MONTEREY PARK — It was dark outside City Hall as about 50 people began to gather.
Standing solemnly in the faint glow of the building's light, members of the Coalition for Harmony in Monterey Park carried red, white and blue posters that called on the City Council to "make harmony and understanding the official language in Monterey Park."
The group had come to Monday night's council meeting to present a petition signed by more than 4,500 people urging that the council rescind a resolution calling for the adoption of English as the nation's official language and for stricter enforcement of immigration laws.
Reaction to Resolution
Other people stood and just watched the rally. Some shook their heads. One man muttered that the group was "un-American."
Such has been the reaction stirred by the controversial resolution in the city of 58,000 that is 40% Asian and 37% Latino.
In a surprise move four hours later, the council voted 3 to 2 to rescind the 4-month-old resolution after Councilman Cam Briglio changed his stand on the measure to bring "peace" to the community.
"Whether I agree or not . . . let's cut out the divisiveness," Briglio said after he moved that the resolution passed in June be repealed.
Mayor G. Monty Manibog and Councilman Chris Houseman also voted for the rescission. Council members Barry Hatch and Pat Reichenberger, who supported the resolution in June, voted against rescinding it.
Kevin Smith, a Monterey Park developer who is leading a recall campaign against Briglio, Hatch and Reichenberger, said Briglio will remain a target, despite switching his vote.
"Briglio did not say the resolution was wrong," Smith said. "He just said he wanted to take care of city business."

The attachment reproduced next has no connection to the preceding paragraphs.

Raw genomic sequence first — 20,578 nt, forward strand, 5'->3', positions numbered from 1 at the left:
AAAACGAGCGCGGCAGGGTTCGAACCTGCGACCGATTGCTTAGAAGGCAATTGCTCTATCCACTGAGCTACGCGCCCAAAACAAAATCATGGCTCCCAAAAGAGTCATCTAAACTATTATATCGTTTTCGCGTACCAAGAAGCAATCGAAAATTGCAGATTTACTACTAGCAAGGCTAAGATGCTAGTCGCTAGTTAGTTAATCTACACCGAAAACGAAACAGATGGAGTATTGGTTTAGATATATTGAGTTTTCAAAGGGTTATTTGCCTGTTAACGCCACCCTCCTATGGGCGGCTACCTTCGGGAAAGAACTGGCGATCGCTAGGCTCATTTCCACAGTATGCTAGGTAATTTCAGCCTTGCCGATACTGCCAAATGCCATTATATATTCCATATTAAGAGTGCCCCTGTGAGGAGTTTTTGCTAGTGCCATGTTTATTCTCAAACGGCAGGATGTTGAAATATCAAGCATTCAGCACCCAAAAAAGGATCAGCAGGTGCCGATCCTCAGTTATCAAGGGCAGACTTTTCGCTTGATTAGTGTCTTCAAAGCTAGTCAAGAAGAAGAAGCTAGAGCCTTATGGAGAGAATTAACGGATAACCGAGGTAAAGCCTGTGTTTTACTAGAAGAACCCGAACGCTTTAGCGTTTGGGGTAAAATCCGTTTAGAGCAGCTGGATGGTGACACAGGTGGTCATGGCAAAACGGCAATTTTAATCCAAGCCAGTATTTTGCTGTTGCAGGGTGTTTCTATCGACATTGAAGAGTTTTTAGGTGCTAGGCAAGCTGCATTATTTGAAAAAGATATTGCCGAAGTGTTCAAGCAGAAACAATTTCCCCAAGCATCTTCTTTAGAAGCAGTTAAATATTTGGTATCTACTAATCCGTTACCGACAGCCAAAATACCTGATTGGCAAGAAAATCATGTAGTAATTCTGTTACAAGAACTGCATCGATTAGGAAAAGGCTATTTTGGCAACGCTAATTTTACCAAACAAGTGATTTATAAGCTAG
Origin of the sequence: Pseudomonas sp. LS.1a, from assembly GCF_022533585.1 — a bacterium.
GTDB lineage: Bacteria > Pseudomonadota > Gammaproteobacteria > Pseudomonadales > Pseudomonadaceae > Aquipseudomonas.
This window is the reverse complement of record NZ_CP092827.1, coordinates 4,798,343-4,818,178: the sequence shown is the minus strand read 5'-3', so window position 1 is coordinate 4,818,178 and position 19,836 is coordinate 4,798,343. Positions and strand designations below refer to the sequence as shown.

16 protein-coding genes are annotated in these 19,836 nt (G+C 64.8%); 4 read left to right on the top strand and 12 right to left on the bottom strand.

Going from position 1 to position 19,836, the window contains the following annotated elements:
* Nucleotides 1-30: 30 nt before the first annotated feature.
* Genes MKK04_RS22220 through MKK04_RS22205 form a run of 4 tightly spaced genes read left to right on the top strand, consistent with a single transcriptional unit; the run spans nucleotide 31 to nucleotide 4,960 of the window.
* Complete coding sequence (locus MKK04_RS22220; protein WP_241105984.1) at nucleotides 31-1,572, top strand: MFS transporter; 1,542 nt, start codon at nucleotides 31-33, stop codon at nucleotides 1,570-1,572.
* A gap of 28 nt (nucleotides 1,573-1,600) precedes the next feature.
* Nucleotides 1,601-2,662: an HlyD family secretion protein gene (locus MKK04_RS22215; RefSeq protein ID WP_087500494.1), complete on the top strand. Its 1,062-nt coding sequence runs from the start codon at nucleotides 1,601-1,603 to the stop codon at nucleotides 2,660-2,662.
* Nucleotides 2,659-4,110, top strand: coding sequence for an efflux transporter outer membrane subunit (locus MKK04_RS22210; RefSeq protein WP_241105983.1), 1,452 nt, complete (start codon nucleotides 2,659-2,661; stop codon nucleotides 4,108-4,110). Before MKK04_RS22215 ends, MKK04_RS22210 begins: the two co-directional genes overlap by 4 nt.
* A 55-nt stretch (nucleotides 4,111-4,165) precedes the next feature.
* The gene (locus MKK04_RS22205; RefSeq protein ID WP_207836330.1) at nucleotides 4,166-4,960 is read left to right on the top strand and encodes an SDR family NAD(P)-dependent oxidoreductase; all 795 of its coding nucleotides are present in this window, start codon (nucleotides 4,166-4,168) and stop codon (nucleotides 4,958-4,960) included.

For three hours before the vote, the council listened to about 25 speakers who voiced emotional views for and against the resolution. The speakers were often cheered or hooted by the 150 people in the audience, some of whom waved signs throughout the meeting. Members of the audience often applauded speakers and urged them to run for City Council.
Opponents of the measure called it a "racist symbol" and a "divider of the community."
Supporters of the resolution said it was a "symbol of togetherness," contending that English should be the common language.
'We Are Dividing People'
Stan Krauthamer, a 27-year resident, chided the council and said he was ashamed of the city's actions.
"I came here to Monterey Park for its diversity," Krauthamer told the council. "We want to welcome people here. We always have. Instead we are dividing people."
Frank L. Cuda, another longtime resident, said he did not think the city should deal with the official-language issue, but added that he did not want illegal residents in Monterey Park.
"We welcome newcomers here and we hope they learn the American way," Cuda said. "But there's no room for lawbreakers. The United States doesn't stand for lawbreakers."
Step in Right Direction
George Ristic, a retired teacher who lives in the city, praised the resolution, calling it a step in the right direction. Children have to learn English to join the "mainstream of life," Ristic said.
Citing a U.S. Education Department report, Ristic said, "We failed to teach kids proficiency in English. People who say bilingual education doesn't affect society are full of crap."
Ruth Wilner, a 28-year resident and a coalition member, pleaded with Briglio to change his stand on the resolution.
"I know, Cam, that you didn't mean to hurt anybody, but (the resolution is) dividing the community," Wilner said. She said later that she aimed her comments at Briglio because they are friends.
Cites Threats and Harassment
Briglio said he has been physically threatened several times since the resolution was passed in June. He has been harassed over the phone and on the street, said Briglio, who added that his wife also has suffered harassment.
Calling for peace in the community, Briglio moved to rescind the measure. He said that some parts of the resolution confused him.
Hatch noted that a statewide measure, Proposition 63, which calls for making English the state's official language, will be voted on Tuesday. "The resolution still lives in the voting booths," he said.
After the meeting, Councilwoman Reichenberger said that the resolution has not hurt the community.
"I want the best for anyone by promoting fluency of English," Reichenberger said. "The attempt for fluency benefits society."
Coalition spokesman Michael Eng said the group's months of work to fight the resolution and the attempt to make English the city's official language has been worthwhile.
"Now we can get on with the healing process," Eng said.